I try not to care what other people think, but that’s probably not totally possible for anyone. Other people are a big part of how we see ourselves. They’re like the world’s most unflattering mirror.
Sometimes it makes me feel better to press the tips of my fingers up against my brow bone. I’ll trace them from the ridge of my nose and drag them outwards with gentle pressure. I create circles that spiral out from one another around my eyes. What starts as therapeutic becomes uncomfortably graphic with the awareness that my eyes are filling two holes in my skull. My eyes are just another piece of my body, but also, somehow, we accept them as a physical manifestation of a piece of our spirit. I’m not sure why this comforts me, but I think it’s a sort of awareness that I am made of flesh and bones. A reconsideration of the human experience. An estuary of what I am and what I feel.
It’s bazar even now to put words to questioning the reality of my own existence. Who am I in my own world? Who am I in your world?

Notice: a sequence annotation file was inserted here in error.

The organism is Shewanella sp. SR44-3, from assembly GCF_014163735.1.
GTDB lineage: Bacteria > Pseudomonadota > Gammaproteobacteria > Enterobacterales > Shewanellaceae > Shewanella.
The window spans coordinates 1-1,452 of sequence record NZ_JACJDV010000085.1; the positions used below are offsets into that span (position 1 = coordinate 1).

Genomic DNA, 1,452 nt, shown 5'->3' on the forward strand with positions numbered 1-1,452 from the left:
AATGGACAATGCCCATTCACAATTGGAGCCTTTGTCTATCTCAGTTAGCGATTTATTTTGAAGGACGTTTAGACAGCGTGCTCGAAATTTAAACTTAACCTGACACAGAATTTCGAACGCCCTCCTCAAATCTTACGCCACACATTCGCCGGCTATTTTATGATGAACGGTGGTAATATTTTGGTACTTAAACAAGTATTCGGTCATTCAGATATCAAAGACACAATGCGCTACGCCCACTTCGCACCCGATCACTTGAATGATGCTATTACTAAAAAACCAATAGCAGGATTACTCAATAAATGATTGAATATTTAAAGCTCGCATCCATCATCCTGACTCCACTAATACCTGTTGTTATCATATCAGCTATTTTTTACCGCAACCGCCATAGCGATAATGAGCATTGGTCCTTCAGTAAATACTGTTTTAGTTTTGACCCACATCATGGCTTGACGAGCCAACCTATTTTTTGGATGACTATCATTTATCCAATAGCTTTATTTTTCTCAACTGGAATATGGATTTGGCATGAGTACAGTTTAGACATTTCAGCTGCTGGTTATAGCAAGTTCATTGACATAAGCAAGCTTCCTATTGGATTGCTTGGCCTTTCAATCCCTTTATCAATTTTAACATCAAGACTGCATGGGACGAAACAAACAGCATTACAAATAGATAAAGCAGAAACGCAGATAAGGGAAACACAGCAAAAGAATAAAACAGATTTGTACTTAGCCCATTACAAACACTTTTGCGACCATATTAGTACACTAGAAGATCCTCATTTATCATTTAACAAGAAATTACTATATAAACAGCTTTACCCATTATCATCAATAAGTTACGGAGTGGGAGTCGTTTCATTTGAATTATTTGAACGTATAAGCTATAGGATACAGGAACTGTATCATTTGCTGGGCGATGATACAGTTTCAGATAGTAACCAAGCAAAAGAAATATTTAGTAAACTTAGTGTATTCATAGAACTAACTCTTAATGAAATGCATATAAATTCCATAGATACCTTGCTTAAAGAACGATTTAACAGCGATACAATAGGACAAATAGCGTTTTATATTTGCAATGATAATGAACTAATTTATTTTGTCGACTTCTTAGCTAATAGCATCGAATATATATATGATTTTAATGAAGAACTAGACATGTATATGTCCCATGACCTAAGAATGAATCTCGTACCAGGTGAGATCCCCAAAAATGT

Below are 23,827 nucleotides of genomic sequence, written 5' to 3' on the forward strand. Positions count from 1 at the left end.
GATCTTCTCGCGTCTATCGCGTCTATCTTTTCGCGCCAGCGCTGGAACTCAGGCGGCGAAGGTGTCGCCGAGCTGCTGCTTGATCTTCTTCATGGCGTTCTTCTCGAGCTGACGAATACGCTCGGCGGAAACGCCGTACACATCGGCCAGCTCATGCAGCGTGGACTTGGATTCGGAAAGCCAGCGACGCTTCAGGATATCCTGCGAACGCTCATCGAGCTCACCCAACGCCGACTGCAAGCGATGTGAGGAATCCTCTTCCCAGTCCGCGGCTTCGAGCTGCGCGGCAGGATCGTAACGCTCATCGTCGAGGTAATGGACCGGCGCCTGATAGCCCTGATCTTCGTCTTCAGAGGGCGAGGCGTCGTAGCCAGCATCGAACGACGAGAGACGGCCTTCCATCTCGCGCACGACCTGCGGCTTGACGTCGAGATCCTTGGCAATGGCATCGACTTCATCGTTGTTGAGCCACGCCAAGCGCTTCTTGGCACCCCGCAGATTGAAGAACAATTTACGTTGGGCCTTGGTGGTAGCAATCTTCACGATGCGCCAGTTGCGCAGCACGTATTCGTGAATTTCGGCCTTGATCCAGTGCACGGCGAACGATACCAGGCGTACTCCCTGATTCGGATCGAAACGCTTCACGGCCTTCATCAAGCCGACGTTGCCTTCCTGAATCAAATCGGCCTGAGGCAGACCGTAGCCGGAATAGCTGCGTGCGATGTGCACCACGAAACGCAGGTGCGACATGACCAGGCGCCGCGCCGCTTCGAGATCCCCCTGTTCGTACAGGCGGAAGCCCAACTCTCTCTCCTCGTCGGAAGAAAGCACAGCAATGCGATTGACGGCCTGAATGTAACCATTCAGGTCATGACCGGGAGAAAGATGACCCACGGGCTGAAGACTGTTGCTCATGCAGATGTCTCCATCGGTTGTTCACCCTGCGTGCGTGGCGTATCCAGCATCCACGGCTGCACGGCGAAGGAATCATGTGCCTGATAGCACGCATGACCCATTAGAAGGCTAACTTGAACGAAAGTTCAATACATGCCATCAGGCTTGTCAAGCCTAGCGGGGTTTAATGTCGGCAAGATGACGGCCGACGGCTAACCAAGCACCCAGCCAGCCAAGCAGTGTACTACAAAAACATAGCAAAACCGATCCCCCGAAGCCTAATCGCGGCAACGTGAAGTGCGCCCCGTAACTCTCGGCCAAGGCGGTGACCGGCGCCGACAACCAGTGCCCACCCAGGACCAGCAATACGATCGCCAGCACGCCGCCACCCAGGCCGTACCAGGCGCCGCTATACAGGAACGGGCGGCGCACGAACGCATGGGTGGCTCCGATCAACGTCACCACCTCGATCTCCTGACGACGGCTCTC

Last week I painted my nails before meeting a friend for dinner. I didn’t have nail polish remover or much time, so I painted gold metallic polish over the spots of matte red remaining from last month. Today, the gold is mostly chipped, but it reserved parts of the red beneath it. Maybe I will pass you on the street today. You, likely a stranger to me, don’t know any of this. If I’m just someone to you, and you happen to notice my fingernails, you might just see two colors of nail polish chipped into tiny island continents on the sea of each fingernail. You might think it sloppy and strange. Looking at my fingernails I realize while bazar without context, I understand why they look exactly how they do right now.
Of course, my nail polish doesn’t really matter when you zoom out. Maybe if you zoom out far enough those bigger things- things that people notice about you but don’t really understand- won’t matter either. Why would I define myself through other people when they haven’t lived my experience?
At the end of it all, it becomes something very simple.
First, my value is not defined by the feelings and opinions of other people. It is something I was born with and only I can understand. And second, your value is something you were born with, and only you can truly understand. So I will do my best to step into your shoes and I hope you’ll give my size 5s a try as well (comically small, I know). But ironically, I think accepting all of this- that we are all living in our bodies in a difficult world- can somehow bring us all a little closer to true empathy.